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yorks5stringer

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19 minutes ago, yorks5stringer said:

Yep saw that - absolutely shocking! 

In this country, musicians have been - and still very much are - treated as 2nd class citizens! 

It was like this 40 years ago when I first started playing in a band, and it's still the same now despite British music and musicians being amongst the best and most important and influential in the world. 

 

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I've said it before but I'll say it again.

The BBC is an utter scumbag organisation from the top to the bottom, and the sooner it's shut down, or at least defunded with public money, the better. 

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Theyve got enough money to pay that silly pecker Linekar though.  The sooner the licence fee is abolished, the better.

Edited by Bassfinger
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7 hours ago, silverfoxnik said:

Yep saw that - absolutely shocking! 

In this country, musicians have been - and still very much are - treated as 2nd class citizens!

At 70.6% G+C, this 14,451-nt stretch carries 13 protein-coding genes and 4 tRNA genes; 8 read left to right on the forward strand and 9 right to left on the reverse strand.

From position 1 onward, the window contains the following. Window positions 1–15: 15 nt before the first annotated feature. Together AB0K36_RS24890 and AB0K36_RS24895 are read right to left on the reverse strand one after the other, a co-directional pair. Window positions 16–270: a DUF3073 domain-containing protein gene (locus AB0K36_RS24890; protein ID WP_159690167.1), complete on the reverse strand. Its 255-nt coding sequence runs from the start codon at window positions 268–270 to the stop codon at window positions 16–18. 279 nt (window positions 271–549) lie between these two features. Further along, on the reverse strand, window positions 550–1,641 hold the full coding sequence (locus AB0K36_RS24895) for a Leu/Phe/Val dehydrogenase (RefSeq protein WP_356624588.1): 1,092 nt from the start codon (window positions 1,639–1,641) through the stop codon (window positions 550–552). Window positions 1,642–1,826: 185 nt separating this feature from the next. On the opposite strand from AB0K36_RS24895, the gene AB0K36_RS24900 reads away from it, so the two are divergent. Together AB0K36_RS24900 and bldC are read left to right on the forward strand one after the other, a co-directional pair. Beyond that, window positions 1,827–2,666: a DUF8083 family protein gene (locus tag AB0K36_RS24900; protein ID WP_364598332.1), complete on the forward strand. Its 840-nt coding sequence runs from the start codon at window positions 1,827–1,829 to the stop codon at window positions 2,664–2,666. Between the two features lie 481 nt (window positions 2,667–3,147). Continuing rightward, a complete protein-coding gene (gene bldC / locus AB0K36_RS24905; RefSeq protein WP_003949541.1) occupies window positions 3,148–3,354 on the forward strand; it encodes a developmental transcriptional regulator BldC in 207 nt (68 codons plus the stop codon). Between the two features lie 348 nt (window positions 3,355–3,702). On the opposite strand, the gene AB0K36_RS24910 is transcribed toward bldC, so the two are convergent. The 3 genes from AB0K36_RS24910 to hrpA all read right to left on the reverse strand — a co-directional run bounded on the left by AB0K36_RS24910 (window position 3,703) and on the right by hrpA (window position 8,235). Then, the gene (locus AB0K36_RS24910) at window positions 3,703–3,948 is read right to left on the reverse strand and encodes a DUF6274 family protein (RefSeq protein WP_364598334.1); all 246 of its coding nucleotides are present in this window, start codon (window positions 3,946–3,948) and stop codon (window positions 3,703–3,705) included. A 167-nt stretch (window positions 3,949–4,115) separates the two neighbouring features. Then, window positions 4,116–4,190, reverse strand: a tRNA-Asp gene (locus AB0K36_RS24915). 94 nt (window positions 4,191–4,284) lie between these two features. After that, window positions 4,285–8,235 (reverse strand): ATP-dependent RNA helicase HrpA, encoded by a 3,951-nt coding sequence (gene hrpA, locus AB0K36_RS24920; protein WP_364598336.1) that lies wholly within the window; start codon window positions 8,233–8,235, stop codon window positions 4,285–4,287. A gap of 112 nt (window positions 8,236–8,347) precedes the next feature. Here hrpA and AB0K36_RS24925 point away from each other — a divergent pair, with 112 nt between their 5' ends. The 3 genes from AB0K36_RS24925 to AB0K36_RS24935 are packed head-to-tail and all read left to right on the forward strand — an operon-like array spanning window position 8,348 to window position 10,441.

It was like this 40 years ago when I first started playing in a band, and it's still the same now despite British music and musicians being amongst the best and most important and influential in the world. 

 

Yep, in Glen Matlocks book (he of The Sex Pistols) he says that everywhere else in the world musicians are treated fairly, even royally, whereas in GB once you’ve finished playing it’s “you’re in the way of the disco, can you eff off now”.

Some UK promoters really get it, but they’re few & far in my experience, whereas play in Europe and you’re treated very well indeed, to the point of contacting you before the gigs to establish if any band members are veggie/vegan/have any food allergies. In some places in the UK you won’t even get a bottle of water to go on stage with.

Edited by Lozz196
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I know someone in the band. To say they were shocked and p**s*d off is putting it mildly.

Shocking behaviour from a Broadcast Company that was once looked upon all over the World as a leader in quality Broadcasting ethics.

💩💩

Edited by lowdown
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Really surprised by this. Glad the story is out there though.